Dodging a bullet – how meteorites affect real estate

March 1, 2013 / By

A few weeks ago a 50-metre wide meteorite named 2012 DA 14 passed a mere 17,000 miles from Earth. We can be grateful that this wandering space traveler came to pass, and didn’t come to stay. But a few days later the much smaller Cherbakul Meteorite did collide with the Ural Mountains, injuring an estimated 1,200 people.

The Earth, astronomers observe, is in a bad neighbourhood from the meteorite perspective. But at least we can expect some advance notice of a major collision. It’s instructive to contemplate the impact on real estate of, say, a two-week warning that civilisation was about to be obliterated.

A buyers’ market would emerge. Values and leasing activity would fall. Spending on some discretionary items – hotels, casinos, for example – would rise sharply, as would overtime rates for waiters and croupiers. Other discretionary retail outlets – furniture stores, health clubs, for example, would stand empty. Some service providers such as dentists would suffer mass cancellations. Online retailers might experience a short-lived boom. And, with a spike in credit card use, interest rates would rise: but who would care?

So, why is this relevant? Because right now official interest rates in many economies are at, or close to, zero. Bond yields are near multi-decade lows. It’s the meteorite thought experiment in reverse. Low interest rates have many, and sometimes unexpected, impacts on real estate.

Low interest rates imply low investment hurdle rates and long pay-back periods. It is precisely these trends that monetary authorities hope will tempt companies and households back into investment and spending mode.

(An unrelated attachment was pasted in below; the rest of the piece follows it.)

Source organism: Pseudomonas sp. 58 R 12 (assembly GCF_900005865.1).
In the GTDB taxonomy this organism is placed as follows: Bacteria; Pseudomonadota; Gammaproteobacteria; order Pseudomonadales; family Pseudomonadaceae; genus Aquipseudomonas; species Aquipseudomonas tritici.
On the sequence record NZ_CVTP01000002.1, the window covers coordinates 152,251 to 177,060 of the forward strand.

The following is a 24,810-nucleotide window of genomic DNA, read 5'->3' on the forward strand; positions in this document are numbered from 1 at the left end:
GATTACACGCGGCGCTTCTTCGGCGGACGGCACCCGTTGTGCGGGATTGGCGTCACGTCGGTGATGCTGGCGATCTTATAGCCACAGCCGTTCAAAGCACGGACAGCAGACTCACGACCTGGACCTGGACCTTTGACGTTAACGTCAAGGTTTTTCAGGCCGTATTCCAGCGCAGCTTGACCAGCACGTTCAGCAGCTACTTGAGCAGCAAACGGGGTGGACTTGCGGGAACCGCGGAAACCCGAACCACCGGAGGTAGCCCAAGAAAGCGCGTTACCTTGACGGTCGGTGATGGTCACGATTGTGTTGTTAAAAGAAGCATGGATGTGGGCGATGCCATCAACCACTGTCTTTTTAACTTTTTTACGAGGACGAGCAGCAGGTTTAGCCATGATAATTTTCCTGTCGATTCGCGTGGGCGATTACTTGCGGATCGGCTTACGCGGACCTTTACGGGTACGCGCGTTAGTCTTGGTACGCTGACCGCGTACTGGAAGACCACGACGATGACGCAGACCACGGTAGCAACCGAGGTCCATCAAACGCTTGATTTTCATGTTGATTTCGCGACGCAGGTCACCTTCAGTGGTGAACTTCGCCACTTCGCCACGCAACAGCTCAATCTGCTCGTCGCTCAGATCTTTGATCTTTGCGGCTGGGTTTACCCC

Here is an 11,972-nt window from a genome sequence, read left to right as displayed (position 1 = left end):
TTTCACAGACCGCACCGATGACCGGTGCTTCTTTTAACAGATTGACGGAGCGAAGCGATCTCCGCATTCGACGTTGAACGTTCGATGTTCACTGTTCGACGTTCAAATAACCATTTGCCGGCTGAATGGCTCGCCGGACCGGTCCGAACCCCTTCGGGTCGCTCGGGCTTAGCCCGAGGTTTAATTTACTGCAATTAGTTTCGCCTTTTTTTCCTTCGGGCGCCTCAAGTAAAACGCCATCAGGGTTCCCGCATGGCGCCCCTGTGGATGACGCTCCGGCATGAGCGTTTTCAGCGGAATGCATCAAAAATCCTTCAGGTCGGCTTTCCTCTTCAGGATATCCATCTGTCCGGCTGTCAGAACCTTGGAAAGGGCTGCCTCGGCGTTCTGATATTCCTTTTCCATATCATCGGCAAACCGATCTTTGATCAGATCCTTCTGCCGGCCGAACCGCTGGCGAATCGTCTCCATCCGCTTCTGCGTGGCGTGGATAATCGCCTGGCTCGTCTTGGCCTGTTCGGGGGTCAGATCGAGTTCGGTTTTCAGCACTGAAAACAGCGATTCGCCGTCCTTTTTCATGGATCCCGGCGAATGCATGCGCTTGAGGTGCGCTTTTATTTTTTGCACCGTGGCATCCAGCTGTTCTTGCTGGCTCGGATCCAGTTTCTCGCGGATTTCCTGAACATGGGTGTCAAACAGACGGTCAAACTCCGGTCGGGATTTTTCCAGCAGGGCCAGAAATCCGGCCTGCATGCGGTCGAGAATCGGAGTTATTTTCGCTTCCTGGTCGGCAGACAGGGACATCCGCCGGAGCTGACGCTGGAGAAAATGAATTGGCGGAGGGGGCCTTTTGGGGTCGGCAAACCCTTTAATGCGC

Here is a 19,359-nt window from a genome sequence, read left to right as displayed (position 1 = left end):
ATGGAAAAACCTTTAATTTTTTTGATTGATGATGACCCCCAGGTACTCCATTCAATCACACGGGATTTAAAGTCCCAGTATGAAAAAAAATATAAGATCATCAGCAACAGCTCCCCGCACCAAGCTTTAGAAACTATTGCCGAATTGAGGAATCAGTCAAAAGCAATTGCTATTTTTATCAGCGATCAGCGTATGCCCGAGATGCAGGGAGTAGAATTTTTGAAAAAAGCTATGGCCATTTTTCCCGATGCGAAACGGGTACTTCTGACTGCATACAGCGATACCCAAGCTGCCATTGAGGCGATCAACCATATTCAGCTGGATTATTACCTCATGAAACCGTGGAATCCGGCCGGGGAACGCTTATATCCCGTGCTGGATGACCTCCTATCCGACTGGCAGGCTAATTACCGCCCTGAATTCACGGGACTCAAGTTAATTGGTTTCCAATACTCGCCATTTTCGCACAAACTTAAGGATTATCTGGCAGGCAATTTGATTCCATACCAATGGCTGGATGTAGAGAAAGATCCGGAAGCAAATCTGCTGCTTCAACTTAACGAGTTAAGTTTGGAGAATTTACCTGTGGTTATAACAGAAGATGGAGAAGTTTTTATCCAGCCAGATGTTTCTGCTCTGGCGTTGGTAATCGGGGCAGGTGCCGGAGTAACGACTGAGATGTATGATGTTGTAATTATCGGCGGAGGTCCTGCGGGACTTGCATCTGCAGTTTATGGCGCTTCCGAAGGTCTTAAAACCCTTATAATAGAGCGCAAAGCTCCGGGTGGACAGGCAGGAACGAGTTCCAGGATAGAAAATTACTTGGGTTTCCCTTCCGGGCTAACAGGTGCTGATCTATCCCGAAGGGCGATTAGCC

Sustainability is a front-line topic right now, and low interest rates favour the environmental argument. Low interest rates encourage construction, which is energy intensive. But, by extending payback periods, the type of construction is also altered. Longer payback periods support investment in structures with longer life cycles. One reason why the 1970s is now widely regarded as a decade of poor design is because it was also a decade of high interest rates.

But not all construction is encouraged. Option prices also fall along with interest rates. So owners of vacant land are in no hurry to get into development mode – the opportunity cost of waiting is low. But many existing buildings, designed for a higher interest rate economy, will now seem under-specified. So look for a cycle of refurbishment and upgrading of existing assets.

Low interest rates also have locational impacts if they are regarded as permanent. Mining companies adjust, where they can, to exploiting lower grades of ore or reducing the rate of extraction, therefore extending mine lives. Exploration is encouraged. So investment in infrastructure, houses and shops in mining communities becomes more viable.

Low interest rates encourage investment in human as well as physical capital. More years of study increases demand for student accommodation. But it takes longer for workers to build up retirement savings. So people enter the work force later, and leave it later. Demand for retirement accommodation may be postponed.

The impact of today’s low interest rates is complex, diverse and likely to be with us for a long time. But be warned: at any time 2013 DA 15 could emerge from the cosmos and throw all these trends into reverse.

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